The formulas are determined by the federal government.

The problem is not unique to Texas, said Carlas McCauley, Director of the Center on School Turnaround at WestEd, a California nonprofit focused on improving schools.

“The shock is that for most (schools) this will be the first year you have received less,” McCauley said, explaining that in some cases “that will be the new normal” as the reserved funding is supposed to help struggling schools.

‘Always worried about money’

In the Fort Worth school district, there are 124 campuses that receive Title I, Part A dollars this year. Besides reading tutors, who play a key role as the district tries to improve its reading levels, principals were forced to unload data specialists, other tutors and support programs such as Communities In Schools which supports at-risk students.

Mirgitt Crespo, the Fort Worth school district’s federal programs director, said that about $1.5 million in leftover funding from last year will be used to make up for this year’s shortfall. Other districts said some of these federal dollars increase during the year.

But, Crespo said, “it’s not going to solve the problem.”

How much schools get can change from year to year, she said.

Crespo said that as Fort Worth grows, more people with money are moving into the district. That results in a reduction in Title I funding because Title I dollars are supposed to help lift low-income students. All students who live within the Fort Worth district’s boundaries are counted in the funding formula, even if they attend private, public charter or home schools.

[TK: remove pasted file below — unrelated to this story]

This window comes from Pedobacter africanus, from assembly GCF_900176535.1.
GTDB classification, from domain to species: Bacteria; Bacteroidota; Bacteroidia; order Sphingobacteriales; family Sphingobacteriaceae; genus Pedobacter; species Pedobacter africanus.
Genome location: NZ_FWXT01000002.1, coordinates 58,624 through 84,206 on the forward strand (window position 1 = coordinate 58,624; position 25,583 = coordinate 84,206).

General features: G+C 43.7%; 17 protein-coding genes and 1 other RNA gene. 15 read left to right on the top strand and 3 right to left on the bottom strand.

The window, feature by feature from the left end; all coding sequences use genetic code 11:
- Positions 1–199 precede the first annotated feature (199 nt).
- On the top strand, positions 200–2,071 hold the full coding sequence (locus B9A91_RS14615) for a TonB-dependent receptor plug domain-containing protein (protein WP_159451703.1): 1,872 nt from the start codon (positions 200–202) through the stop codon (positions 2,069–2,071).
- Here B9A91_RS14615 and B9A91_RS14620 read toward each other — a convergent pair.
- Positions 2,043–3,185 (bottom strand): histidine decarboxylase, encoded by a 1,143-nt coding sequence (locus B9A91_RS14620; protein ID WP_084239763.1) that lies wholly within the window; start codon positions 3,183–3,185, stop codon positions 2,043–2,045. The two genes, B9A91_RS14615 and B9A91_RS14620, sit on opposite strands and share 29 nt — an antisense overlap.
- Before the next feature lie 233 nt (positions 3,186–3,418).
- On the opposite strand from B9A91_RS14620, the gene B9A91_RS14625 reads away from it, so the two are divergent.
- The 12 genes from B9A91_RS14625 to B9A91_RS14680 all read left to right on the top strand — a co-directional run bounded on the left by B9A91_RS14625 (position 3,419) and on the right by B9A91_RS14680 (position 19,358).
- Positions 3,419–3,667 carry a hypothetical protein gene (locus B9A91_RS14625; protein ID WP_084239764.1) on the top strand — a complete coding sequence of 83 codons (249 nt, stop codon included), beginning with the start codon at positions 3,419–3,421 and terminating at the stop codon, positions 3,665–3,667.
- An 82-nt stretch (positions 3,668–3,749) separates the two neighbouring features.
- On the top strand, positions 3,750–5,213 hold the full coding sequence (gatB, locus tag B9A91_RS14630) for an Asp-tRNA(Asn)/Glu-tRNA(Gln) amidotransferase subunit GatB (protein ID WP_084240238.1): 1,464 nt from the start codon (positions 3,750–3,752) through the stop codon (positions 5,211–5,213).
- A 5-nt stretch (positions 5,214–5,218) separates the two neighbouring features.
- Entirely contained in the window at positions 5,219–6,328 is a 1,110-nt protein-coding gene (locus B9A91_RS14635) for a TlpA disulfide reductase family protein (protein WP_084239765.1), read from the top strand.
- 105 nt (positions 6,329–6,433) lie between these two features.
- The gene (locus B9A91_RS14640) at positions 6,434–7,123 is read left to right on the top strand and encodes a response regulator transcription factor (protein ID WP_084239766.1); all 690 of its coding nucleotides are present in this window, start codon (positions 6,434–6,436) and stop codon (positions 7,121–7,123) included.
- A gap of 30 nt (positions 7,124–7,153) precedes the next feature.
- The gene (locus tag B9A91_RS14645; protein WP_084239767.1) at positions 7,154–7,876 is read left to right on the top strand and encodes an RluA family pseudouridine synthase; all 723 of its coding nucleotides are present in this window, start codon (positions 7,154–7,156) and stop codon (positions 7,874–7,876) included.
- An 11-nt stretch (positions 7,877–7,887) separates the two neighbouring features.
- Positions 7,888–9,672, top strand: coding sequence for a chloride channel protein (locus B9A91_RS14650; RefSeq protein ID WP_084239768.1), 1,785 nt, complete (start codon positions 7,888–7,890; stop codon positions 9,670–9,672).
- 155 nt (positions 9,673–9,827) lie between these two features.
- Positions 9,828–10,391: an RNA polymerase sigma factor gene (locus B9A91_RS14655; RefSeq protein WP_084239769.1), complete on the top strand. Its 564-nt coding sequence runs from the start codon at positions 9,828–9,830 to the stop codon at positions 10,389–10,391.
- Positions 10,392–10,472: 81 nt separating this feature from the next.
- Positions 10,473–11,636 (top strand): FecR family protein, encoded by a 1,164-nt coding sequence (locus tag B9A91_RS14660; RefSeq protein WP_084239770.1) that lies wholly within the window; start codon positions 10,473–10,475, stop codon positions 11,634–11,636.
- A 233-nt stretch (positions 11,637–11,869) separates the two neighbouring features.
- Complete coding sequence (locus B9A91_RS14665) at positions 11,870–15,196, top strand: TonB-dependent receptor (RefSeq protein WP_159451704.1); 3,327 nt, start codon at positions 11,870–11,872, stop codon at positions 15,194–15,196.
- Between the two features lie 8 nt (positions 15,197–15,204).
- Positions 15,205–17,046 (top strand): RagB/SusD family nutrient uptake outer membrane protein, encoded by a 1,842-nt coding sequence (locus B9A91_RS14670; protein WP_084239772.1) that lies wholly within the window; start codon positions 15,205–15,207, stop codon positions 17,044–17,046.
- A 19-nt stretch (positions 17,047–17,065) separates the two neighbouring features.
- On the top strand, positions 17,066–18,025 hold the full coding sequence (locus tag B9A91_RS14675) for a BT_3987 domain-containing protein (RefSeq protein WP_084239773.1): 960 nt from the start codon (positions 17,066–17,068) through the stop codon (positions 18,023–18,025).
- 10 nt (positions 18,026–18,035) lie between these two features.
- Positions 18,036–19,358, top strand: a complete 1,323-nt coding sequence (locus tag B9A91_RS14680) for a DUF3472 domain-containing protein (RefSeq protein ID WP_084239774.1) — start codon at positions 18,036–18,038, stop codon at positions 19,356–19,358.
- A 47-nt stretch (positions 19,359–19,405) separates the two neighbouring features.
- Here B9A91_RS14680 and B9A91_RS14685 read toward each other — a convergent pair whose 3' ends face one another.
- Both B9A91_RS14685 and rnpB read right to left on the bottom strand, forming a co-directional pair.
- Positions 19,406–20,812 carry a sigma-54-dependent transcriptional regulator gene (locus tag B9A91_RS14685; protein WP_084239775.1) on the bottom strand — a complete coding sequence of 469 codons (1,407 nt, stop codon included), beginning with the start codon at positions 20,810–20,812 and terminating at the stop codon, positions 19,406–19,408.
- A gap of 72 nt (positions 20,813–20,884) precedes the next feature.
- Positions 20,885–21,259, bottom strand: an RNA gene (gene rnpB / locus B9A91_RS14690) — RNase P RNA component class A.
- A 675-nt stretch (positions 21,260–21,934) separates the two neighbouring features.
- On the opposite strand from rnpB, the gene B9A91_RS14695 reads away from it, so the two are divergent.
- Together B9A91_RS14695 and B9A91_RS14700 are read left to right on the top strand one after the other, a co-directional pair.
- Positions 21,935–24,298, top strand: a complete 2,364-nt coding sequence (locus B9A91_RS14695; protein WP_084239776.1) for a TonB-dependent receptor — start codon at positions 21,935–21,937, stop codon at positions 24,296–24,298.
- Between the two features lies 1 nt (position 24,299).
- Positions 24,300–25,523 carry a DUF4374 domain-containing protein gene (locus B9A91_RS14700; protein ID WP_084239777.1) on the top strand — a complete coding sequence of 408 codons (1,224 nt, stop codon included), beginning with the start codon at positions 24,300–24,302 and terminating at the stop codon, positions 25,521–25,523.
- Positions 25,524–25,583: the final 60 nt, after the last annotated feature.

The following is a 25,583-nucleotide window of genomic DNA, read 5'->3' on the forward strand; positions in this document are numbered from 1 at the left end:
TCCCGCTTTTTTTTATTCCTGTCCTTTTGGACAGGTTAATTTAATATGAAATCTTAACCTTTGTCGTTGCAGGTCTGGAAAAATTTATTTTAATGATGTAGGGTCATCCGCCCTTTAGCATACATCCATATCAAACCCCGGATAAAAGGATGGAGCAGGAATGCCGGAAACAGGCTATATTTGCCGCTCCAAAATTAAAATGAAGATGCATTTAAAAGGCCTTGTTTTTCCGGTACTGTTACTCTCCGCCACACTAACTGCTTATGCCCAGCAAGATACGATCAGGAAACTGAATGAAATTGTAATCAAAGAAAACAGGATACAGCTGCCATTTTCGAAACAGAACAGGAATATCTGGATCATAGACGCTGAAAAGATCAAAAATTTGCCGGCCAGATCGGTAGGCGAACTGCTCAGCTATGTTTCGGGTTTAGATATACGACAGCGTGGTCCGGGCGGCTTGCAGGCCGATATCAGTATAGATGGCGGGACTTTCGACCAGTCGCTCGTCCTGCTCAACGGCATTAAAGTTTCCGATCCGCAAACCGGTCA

“The people who are coming into the area are not poor,” Crespo said. “But we still have poor people.”

We are always worried about money. We are always worried about the unknown.

Regina Williams, Dunbar’s Title I Priority Schools Grant coordinator

While most Fort Worth schools lost Title I funding, a handful of the district’s campuses saw increases in funding, creating a situation described by some as “robbing Peter to pay Paul.” Schools with high levels of poverty end up vying against each other for the same dollars.

A similar dynamic is taking place at the federal level, said some Title I experts, because the federal government is asking Texas to use more of the Title I, Part A dollars to support struggling schools — thereby taking resources away from campuses that serve those other at-risk students.

For example, at Wyatt High School, where the percentage of students living in poverty increased from 74 to 94 percent, Title I, Part A funding increased to $321,300 — up from $281,590.